First, buy a head harness that is designed much like a harness used to walk a horse – there’s a piece that goes over the nose. Most brands include an instructional DVD that shows you how to adjust and use the harness, and re-learn how to use the leash. Head harnesses are self-correcting; if your dog begins to pull, his head begins to be turned toward you. You should never pull on a leash using this harness.
It’s a great tool, but it’s very important to teach your dog how to pay attention to you so you can incorporate that new talent when on walks. The instructional DVDs with harnesses are good, but the walker is always silent, relying completely on the harness, which is not what a good relationship between person and dog is about. Whenever you teach a dog to walk nicely on leash, talk to his a lot!
Here’s how to get started.
1. First, get your dog used to the word “Yes!” being a very positive thing for his. Get a handful of small treats and just sit on a chair near his. He’ll sniff your hand, then look at you for a moment like, “Well?” That’s the moment you say “Yes!” very enthusiastically while giving his a small treat or a piece of his kibble if it’s meal time. Timing is critical – the eye contact should immediately be met with “Yes!” and a treat.
2. Now start moving your hand holding the treats around slowly. When your dog glances at you, say “Yes!” each and every time, and give his a treat. Keep the training session short – just a few minutes.
3. About a half hour later, raise your criteria for his getting the treat just a little: Dog has to maintain eye contact with you for just a bit longer than in the first session before he gets the treat, but continue to say “Yes!” when he looks at you. Smile at his during eye contact, then give his the treat reward.
4. Continue these sessions throughout the day, giving his about half an hour to an hour in between, if it’s a weekend.
5. When you’re getting some nice, lengthy attention from your dog, about one full second, it’s time to put his on leash and walk his around the house very briefly (you’ll be working separately on getting his accustomed to his new harness). Be really animated, saying his name in a very upbeat and enthusiastic way, and immediately rewarding his. You’re getting his in the habit of actually paying attention to you when he’s on leash; at this point the distraction is minimal, but of course, being outside is much more distracting for his.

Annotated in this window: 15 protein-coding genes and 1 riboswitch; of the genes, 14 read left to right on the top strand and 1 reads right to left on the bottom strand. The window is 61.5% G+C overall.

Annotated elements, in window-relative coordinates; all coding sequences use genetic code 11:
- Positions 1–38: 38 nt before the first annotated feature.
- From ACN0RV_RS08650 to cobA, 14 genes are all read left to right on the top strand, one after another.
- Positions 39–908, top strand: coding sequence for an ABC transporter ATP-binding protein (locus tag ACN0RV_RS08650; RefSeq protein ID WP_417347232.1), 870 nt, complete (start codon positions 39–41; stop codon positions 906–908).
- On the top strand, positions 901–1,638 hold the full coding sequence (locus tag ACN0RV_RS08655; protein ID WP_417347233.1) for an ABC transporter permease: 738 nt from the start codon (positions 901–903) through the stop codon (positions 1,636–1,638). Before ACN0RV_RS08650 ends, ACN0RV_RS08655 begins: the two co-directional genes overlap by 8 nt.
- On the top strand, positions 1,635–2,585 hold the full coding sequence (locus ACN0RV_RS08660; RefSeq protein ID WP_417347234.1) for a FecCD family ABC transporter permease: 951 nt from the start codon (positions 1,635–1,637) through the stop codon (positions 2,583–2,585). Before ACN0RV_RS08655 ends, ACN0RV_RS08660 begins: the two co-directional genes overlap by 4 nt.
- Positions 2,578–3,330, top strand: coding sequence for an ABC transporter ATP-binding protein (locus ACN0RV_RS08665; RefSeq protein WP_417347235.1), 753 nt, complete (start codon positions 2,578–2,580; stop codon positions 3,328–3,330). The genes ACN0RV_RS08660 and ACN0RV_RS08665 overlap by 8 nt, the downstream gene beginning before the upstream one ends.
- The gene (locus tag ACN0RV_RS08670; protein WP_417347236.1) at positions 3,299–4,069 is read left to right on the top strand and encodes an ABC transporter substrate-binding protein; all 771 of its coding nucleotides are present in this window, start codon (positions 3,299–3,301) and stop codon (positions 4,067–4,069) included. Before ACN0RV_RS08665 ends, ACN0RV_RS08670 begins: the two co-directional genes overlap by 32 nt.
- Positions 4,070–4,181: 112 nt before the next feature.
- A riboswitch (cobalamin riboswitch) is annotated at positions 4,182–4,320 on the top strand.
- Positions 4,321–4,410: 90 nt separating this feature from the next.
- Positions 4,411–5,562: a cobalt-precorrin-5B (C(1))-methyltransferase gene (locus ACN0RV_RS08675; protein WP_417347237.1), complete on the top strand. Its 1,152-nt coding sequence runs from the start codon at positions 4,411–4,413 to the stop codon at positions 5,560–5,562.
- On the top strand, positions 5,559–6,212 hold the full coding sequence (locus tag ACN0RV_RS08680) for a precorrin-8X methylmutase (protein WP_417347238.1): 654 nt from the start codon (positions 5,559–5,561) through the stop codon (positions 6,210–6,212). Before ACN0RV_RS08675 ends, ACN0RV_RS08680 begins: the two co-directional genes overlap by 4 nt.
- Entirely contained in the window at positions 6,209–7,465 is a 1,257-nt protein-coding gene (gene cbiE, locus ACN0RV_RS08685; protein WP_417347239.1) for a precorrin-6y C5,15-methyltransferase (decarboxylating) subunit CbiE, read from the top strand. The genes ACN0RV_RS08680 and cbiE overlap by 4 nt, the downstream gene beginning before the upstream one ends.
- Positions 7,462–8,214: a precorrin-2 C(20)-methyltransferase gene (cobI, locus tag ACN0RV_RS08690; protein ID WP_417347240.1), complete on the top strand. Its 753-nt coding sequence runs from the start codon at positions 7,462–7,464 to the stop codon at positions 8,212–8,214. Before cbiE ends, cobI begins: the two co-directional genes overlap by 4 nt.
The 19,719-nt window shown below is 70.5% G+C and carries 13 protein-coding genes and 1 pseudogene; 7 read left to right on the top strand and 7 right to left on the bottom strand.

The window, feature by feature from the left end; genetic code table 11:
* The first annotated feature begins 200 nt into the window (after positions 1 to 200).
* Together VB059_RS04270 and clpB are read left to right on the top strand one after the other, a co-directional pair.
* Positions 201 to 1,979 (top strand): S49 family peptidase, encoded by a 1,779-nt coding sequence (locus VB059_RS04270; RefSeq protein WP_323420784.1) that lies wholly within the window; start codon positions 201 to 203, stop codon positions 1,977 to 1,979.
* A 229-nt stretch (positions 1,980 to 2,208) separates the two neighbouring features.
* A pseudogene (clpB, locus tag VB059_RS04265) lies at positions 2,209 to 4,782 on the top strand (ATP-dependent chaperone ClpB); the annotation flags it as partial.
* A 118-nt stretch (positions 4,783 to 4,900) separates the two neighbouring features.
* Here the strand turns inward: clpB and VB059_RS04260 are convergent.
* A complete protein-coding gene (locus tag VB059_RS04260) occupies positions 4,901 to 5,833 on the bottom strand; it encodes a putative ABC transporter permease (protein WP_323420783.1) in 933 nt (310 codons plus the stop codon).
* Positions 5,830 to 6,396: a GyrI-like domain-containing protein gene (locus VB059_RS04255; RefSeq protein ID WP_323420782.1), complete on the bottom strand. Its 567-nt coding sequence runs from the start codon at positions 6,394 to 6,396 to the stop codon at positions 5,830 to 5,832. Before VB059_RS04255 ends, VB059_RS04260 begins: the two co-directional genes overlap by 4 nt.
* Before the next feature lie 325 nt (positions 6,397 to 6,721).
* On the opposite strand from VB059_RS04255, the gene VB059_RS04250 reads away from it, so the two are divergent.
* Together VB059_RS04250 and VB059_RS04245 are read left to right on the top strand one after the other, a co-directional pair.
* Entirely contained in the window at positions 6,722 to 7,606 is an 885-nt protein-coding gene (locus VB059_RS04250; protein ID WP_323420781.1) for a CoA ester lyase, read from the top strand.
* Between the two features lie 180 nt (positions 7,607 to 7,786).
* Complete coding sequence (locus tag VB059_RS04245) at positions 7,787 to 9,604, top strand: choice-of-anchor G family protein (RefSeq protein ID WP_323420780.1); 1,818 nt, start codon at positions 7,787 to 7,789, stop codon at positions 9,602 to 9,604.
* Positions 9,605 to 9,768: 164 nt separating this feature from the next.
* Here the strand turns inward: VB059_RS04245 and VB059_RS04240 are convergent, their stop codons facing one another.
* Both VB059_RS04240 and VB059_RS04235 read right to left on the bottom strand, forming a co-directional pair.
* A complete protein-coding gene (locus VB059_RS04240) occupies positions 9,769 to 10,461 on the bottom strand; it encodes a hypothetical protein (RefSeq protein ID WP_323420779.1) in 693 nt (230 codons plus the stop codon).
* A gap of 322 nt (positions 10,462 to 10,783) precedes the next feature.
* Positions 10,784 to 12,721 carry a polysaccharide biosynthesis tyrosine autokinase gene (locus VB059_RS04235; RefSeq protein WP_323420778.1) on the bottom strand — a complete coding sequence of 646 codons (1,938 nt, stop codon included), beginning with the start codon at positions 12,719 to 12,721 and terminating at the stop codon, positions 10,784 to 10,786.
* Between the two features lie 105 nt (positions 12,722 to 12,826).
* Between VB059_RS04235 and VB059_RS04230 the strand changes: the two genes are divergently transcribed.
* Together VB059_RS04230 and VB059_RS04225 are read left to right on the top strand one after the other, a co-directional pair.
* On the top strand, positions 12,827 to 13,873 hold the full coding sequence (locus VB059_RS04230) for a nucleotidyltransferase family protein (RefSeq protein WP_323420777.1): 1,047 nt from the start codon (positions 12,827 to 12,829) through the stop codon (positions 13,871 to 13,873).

6. It’s very important to work at this part slowly, building successful, short sessions indoors, then out in the backyard, before you try a very brief walk just a few house lengths down your block. My formula for knowing it’s time to go on to the next step is when I get 10 out of 10 great responses.
7. Don’t push the training too fast or the walk will fall apart. Remember that you need to be even more interesting than the environment, which is a monumental task, so use your voice and frequent small treats along with tons of praise for good behavior and eye contact. This exercise has a very nice side effect: He’ll start wanting to interact with you more and more on walks and in general if you are really consistent with his attention training. If any dog is just put on a leash and taken for a walk with no interaction with the owner, the owner isn’t really seen as the decision-maker in the relationship. His focus must readily and frequently turn to you to prevent his from behaving aggressively, barking, or pulling. The ultimate goal is for your dog to look at you when anybody approaches, and with a history of really fun training sessions, he’ll begin to turn to you rather than focus on other dogs.
8. Remember that you need to catch his way before any signs of aggression or barking starts, so be extremely aware of your surroundings and get his attention immediately at the first sighting of a dog. After a few months, you’ll be very used to communicating with your dog all the time during your walks (in a positive way!), which is ideal.